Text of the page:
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Is Nintendo Controlled by George Lucas?
By Cyril Lachel     |   Posted on June 24, 2005   |   Episode 62 (Show Archive)  

   

To this day I wish more games would take Excitebike's lead and let us create our own races and courses!
When it comes to fun old school racers there are few finer than Excitebike for the original Nintendo Entertainment System. With its unique controls, exciting multiplayer modes and fun map editor, Excitebike is by far one of my favorite memories from the 8-Bit era. Even now it's still fun to play, even if it feels dated when compared to the likes of Gran Turismo or Midnight Club.

At this year's E3 Nintendo announced that their next generation console would not only be compatible with the GameCube media, but also with the NES, Super NES, and Nintendo 64. Fans of old school games would finally be given a chance to download the games they remembered or always meant to buy, a function that should make millions of gamers very excited.

But leave it to Nintendo's own Satoro Iwata to bring us back down to reality. In the most recent issue of Electronic Gaming Monthly Big N's president said that they "We are doing several experiments, including working with the original Super Mario Bros., with the new technology." That's right ladies and gentlemen; Nintendo is planning on remaking our favorite games.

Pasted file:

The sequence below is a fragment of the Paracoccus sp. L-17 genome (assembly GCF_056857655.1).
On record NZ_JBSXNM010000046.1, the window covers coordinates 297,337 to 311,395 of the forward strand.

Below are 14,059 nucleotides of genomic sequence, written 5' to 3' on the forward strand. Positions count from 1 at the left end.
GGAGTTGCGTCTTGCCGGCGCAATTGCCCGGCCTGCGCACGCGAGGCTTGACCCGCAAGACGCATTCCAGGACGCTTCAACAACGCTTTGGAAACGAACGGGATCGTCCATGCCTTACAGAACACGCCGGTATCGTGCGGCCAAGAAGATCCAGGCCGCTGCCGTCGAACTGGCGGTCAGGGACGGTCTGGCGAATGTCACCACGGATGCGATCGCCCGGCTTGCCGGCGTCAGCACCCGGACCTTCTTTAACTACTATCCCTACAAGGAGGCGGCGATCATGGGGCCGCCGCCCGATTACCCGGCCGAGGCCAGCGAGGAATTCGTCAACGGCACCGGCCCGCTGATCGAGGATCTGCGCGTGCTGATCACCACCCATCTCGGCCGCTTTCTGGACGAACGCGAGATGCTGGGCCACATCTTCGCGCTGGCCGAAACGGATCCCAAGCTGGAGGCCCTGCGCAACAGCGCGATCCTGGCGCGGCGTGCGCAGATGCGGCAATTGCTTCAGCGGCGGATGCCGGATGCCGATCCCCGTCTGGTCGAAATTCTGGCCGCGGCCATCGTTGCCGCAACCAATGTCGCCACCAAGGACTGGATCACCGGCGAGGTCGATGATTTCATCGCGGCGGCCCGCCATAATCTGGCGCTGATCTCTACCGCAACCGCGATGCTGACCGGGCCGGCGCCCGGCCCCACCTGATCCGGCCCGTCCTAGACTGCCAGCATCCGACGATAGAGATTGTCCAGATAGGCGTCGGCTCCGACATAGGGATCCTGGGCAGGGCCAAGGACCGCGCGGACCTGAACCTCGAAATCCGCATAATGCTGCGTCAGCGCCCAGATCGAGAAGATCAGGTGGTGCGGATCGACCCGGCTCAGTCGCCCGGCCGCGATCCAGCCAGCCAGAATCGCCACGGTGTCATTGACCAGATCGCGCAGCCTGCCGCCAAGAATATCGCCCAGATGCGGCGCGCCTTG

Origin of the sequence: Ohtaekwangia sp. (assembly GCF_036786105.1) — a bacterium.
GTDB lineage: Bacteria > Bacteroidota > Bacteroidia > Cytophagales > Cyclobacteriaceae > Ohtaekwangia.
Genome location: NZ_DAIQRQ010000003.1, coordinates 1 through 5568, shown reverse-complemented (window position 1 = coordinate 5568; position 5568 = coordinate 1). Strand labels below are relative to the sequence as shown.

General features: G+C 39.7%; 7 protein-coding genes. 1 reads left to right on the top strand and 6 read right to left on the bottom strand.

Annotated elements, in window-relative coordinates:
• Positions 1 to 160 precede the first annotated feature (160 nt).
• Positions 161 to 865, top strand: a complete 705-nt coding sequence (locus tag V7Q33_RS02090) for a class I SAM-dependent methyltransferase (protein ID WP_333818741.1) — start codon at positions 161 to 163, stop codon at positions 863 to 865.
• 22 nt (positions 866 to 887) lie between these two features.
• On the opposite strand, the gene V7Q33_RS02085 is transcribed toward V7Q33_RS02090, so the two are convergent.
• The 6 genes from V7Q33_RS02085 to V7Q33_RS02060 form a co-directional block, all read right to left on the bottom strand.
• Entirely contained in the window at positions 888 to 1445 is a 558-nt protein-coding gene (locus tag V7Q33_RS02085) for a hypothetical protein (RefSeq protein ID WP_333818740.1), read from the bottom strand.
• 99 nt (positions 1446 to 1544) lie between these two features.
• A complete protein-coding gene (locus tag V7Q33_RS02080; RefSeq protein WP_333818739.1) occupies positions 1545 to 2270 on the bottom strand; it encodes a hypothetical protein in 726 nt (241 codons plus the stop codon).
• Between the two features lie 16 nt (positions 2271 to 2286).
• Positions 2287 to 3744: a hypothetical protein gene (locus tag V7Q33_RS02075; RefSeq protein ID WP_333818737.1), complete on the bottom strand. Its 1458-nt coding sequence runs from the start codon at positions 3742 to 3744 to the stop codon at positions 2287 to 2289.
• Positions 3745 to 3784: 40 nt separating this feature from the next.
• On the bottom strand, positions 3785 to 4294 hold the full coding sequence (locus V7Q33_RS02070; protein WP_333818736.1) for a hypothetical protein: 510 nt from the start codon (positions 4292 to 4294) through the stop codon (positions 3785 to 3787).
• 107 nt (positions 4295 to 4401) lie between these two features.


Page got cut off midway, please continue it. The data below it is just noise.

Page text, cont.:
Sometimes a remake can be really good, but by and large it's not a good idea to mess with our nostalgia!
Satoro Iwata insists that the game play will remain the same, but thanks to the Revolution's power these classic games will get a face lift. It could mean that my beloved Excitebike might play the same, but not look anything like I remember it ... which would certainly be part of the charm. This decision makes very little sense and feels more like an excuse to charge more money per title than anything.

Of course most people will be quick to point out that Nintendo has done this in the past, they released the hugely popular compilation cartridge Super Mario All-Stars back in the early 1990s. With slightly updated graphics and sound, Nintendo brought everybody's favorite plumber from the 8-Bit era to the 16-Bit era ... which really wasn't that big of a leap forward.

But in 1993 when this compilation was released we were dealing with a much different industry than we are now. For one thing Nintendo priced the game at $60 right out of the gate, three times more than most compilations go for these days. It was also one of the first times any company had re-released a collection of games, so it wasn't surprising for Nintendo to think they needed to spruce it up for the gamers of that era.


See ... I told you facelifts were bad!
These days consumers buying best-of collections aren't as interested in top of the line graphics as they are remembering how pure and simple things used to be. When gamers go to download old NES and Super NES games they aren't going to be expecting photo realistic graphics, if anything that's going to distract from the overall experience. These games are good enough on their own; we don't need Nintendo tweaking them to make them "better."